Environmental Impact Considerations
The U.S. Food and Drug Administration (FDA) is required under the National Environmental Policy Act of 1969 (NEPA) to evaluate all major agency actions to determine if they will have a significant impact on the human environment. Federal agencies utilizes three methods to implement NEPA and evaluate the possibility for environmental impacts to occur. They include categorical exclusions, environmental assessments (EAs) and environmental impact statements (EISs).
To implement NEPA mandates, the FDA’s Center for Veterinary Medicine (CVM) requires sponsors to submit either an environmental assessment (EA) or a claim for categorical exclusion for the following actions:
- Investigational New Animal Drug exemptions [(J)INAD]
- New Animal Drug Application (NADA)
- Abbreviated New Animal Drug Application (ANADA)
- Food Additive Petition (FAP)
- Investigational Food Additive File (IFA)
- Supplemental applications submitted to an (A)NADA.
The Council of Environmental Quality (CEQ) coordinates the efforts of Federal agencies to comply with NEPA objectives. CEQ maintains a website and has published regulations related to NEPA in 40 CFR 1500. The FDA’s regulations for implementing NEPA are contained in Title 21 of the Code of Federal Regulations (CFR) Part 25.
A categorical exclusion is a category of actions that the agency has determined, based on past experience, do not individually or cumulatively have a significant effect on the human environment. As a result, neither an environmental assessment nor an environmental impact statement (EIS) is required for these actions. A list of actions for feed additives and animal drugs that generally are categorically excluded can be found under 21 CFR 25.32 and 25.33, respectively.
If extraordinary circumstances indicate a specific proposed action, that ordinarily would be excluded, may significantly affect the quality of the human environment, then an EA will be required (21 CFR 25.15 and 25.21). Examples of extraordinary circumstances are such that (a) there is the potential for serious harm to the environment at the expected level of exposure and (b) potential for adverse effects on a species, or on the critical habitat of an endangered or threatened species.
An EA is a concise public document that evaluates the potential risk for the drug or feed additive to cause significant environmental impacts using fate, exposure, and effects data, and focuses on relevant environmental issues relating to the use and disposal of veterinary drugs or feed additives (21 CFR 25.40). An EA serves to provide sufficient evidence and analysis for an agency to determine whether significant environmental impacts may occur from the action.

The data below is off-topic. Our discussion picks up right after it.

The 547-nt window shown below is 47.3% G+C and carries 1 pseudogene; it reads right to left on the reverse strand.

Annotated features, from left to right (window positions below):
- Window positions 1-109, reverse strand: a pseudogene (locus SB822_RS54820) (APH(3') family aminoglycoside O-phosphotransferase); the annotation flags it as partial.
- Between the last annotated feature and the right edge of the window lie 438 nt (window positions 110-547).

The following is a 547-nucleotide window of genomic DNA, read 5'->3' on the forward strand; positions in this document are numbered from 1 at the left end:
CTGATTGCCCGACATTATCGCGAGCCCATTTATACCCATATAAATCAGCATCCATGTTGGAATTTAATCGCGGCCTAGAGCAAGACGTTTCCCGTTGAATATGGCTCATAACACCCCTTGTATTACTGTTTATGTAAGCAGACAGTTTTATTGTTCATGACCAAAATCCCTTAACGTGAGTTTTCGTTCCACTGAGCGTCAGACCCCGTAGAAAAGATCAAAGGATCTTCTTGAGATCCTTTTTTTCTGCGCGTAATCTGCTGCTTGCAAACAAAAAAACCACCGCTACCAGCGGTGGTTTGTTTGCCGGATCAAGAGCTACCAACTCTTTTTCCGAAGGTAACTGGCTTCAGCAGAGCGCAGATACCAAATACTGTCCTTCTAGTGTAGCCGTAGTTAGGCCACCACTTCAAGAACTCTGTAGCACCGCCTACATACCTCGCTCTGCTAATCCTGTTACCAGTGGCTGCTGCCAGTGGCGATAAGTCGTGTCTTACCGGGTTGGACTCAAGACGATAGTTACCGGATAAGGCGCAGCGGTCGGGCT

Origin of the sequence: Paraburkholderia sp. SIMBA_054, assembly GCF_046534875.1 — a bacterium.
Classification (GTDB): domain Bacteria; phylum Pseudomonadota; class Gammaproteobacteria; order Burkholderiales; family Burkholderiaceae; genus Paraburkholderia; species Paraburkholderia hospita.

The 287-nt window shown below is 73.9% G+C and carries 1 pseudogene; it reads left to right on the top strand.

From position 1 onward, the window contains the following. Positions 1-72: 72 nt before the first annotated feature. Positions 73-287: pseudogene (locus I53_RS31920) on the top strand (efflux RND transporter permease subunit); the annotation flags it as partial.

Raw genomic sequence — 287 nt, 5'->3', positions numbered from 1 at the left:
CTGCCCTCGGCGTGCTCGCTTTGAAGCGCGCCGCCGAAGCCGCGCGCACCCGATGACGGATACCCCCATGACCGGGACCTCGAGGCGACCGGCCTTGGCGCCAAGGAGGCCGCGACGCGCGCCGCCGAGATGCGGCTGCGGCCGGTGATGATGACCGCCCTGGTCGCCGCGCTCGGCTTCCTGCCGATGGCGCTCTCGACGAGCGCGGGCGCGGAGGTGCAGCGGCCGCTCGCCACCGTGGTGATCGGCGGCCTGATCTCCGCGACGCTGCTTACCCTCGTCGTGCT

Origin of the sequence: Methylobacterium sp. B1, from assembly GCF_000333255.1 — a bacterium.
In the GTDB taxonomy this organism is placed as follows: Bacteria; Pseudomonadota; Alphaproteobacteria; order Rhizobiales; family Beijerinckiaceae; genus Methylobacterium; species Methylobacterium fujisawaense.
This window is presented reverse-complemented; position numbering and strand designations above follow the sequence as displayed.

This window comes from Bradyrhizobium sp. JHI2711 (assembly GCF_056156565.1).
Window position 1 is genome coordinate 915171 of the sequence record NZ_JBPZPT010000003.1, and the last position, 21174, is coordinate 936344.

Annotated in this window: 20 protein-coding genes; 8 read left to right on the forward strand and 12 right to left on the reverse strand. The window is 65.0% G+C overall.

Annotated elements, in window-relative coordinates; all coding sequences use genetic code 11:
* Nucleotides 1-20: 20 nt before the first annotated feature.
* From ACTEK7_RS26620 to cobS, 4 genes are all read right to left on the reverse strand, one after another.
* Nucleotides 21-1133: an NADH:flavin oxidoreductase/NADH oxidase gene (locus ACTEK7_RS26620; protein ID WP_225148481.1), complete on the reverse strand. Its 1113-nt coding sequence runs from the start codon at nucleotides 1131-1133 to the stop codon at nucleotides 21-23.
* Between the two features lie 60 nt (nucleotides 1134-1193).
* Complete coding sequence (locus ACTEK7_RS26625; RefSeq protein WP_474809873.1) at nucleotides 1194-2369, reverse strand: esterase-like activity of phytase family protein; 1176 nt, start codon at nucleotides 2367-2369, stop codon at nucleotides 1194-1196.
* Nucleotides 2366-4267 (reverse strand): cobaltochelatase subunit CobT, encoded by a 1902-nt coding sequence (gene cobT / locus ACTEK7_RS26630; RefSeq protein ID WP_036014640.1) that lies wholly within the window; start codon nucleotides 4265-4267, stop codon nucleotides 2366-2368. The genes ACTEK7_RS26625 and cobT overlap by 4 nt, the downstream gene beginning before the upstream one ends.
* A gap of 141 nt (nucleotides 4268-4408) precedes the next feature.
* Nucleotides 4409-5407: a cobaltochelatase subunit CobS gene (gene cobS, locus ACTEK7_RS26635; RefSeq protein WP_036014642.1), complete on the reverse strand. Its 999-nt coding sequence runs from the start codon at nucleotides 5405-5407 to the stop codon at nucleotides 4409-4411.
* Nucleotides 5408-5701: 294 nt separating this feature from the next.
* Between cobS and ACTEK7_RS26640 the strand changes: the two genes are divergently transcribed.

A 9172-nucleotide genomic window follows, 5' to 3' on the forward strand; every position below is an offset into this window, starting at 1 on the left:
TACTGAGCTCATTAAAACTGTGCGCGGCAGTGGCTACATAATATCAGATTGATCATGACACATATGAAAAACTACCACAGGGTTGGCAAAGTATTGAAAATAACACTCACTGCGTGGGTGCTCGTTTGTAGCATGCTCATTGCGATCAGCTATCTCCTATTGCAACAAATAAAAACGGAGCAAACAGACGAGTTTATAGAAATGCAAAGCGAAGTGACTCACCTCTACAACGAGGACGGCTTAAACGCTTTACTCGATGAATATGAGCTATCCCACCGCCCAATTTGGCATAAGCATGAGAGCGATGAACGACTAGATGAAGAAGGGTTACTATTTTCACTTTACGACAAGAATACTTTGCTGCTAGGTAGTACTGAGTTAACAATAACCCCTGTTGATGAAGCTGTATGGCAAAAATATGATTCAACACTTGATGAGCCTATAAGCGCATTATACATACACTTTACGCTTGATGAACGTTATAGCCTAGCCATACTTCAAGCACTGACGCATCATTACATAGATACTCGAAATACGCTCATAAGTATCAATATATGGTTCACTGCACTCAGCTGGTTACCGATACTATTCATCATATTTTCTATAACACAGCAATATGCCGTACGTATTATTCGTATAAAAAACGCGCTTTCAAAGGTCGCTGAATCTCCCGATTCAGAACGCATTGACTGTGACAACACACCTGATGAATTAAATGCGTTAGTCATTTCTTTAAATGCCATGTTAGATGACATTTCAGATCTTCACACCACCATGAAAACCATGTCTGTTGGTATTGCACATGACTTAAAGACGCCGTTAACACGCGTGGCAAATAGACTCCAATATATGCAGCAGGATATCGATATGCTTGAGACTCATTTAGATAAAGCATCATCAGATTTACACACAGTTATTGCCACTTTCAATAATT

Each EA is usually prepared by the applicant (i.e., drug sponsor or feed additive petitioner) but the FDA is ultimately responsible for the scope and content of each EA. Two guidance documents are available that describe the EA process:
If CVM determines that the information in the EA demonstrates that no significant environmental impacts are expected, then a Finding of No Significant Impact (FONSI) is prepared. A FONSI is a document that summarizes reasons why the agency has concluded that no significant environmental impacts are expected to occur upon implementation of the action (21 CFR 25.41). Otherwise, if unacceptable risk is still expected to occur, risk mitigation options must be implemented, or an EIS will be required.
An EIS and a Record of Decision (ROD) are prepared when evaluation of data or information in an EA, or otherwise available to the agency, indicates that a proposed action may significantly affect the environment (21 CFR 25.42 and 25.43, respectively). An EIS describes a proposed action and alternatives. It allows for potential impacts to be disclosed and understood by the lead agency and public in advance of implementing of the action. The ROD states what the decision is, identifies the alternatives considered (including the environmentally preferred alternative), and discusses mitigation plans, such as any enforcement and monitoring commitments. It discusses all the factors that were contemplated when the decision was reached on whether, and how, to proceed with the proposed action as well as whether practical means to avoid or minimize environmental harm have been adopted, and if not, why they were not.